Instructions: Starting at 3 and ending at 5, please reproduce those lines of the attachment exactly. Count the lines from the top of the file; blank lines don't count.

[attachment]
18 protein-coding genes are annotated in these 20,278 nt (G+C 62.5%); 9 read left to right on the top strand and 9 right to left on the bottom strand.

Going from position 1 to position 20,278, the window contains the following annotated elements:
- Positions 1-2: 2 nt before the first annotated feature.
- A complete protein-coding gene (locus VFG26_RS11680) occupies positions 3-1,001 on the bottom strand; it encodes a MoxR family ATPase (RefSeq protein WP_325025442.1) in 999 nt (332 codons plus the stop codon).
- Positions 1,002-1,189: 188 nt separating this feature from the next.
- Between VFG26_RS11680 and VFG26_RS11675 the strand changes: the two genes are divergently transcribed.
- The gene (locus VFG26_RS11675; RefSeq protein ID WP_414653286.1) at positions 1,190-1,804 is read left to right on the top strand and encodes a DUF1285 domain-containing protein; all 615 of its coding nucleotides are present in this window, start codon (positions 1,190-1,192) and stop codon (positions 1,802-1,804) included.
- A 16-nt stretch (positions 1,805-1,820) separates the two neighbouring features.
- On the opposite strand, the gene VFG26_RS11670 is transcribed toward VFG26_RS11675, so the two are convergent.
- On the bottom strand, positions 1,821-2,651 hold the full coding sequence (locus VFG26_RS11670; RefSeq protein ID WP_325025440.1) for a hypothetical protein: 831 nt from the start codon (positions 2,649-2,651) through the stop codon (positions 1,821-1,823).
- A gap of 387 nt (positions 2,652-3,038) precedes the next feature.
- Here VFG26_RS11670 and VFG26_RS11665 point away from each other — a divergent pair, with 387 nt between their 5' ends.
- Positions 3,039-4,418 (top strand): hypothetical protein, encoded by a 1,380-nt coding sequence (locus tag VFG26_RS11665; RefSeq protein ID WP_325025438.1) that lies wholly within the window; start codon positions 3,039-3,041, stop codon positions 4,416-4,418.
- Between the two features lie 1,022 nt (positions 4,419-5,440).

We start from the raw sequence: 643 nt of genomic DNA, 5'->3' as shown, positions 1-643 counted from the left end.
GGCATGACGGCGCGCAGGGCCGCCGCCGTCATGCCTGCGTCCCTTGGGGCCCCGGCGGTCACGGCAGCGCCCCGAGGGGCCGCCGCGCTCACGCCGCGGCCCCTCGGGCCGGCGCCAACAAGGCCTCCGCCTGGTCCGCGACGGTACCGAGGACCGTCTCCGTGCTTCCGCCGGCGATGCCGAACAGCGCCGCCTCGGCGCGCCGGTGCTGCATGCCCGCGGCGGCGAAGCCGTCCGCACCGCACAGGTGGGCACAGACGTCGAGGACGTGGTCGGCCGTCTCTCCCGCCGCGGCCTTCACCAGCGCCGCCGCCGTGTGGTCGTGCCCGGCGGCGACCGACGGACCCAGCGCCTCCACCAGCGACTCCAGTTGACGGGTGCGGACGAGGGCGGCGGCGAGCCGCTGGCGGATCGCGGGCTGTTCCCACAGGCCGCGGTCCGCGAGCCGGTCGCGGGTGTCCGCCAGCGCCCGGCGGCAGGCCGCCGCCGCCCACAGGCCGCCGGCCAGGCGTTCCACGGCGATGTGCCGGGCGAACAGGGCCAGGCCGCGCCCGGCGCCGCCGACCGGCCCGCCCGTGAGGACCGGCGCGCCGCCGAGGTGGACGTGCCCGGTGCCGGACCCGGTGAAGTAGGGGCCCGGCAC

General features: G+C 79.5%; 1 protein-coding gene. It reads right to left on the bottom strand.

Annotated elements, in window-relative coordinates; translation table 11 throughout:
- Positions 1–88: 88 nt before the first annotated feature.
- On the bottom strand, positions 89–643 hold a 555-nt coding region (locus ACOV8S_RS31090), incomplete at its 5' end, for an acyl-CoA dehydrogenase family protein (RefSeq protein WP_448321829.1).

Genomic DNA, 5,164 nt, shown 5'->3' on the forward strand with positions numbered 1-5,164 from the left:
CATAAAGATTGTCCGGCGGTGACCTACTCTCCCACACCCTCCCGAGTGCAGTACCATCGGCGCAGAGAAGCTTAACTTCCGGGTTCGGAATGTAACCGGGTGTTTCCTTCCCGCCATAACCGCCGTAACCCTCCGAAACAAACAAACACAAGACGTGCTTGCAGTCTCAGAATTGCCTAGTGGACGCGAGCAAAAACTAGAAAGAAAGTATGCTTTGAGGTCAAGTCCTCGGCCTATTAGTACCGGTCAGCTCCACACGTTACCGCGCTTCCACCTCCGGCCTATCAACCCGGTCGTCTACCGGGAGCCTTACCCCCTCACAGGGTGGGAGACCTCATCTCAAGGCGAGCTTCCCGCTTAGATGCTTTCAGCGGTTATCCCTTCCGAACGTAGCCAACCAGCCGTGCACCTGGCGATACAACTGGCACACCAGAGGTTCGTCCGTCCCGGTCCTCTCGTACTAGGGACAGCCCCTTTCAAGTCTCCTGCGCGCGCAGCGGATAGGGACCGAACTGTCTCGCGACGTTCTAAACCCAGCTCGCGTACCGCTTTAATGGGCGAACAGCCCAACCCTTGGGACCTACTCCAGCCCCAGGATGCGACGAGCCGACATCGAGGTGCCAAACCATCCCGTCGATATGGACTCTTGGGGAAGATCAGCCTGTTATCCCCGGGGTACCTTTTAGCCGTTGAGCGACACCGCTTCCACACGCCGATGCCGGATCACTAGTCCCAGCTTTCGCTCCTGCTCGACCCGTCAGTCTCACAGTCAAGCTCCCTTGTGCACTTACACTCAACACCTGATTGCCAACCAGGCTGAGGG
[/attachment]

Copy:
- Positions 1-2: 2 nt before the first annotated feature.
- A complete protein-coding gene (locus VFG26_RS11680) occupies positions 3-1,001 on the bottom strand; it encodes a MoxR family ATPase (RefSeq protein WP_325025442.1) in 999 nt (332 codons plus the stop codon).
- Positions 1,002-1,189: 188 nt separating this feature from the next.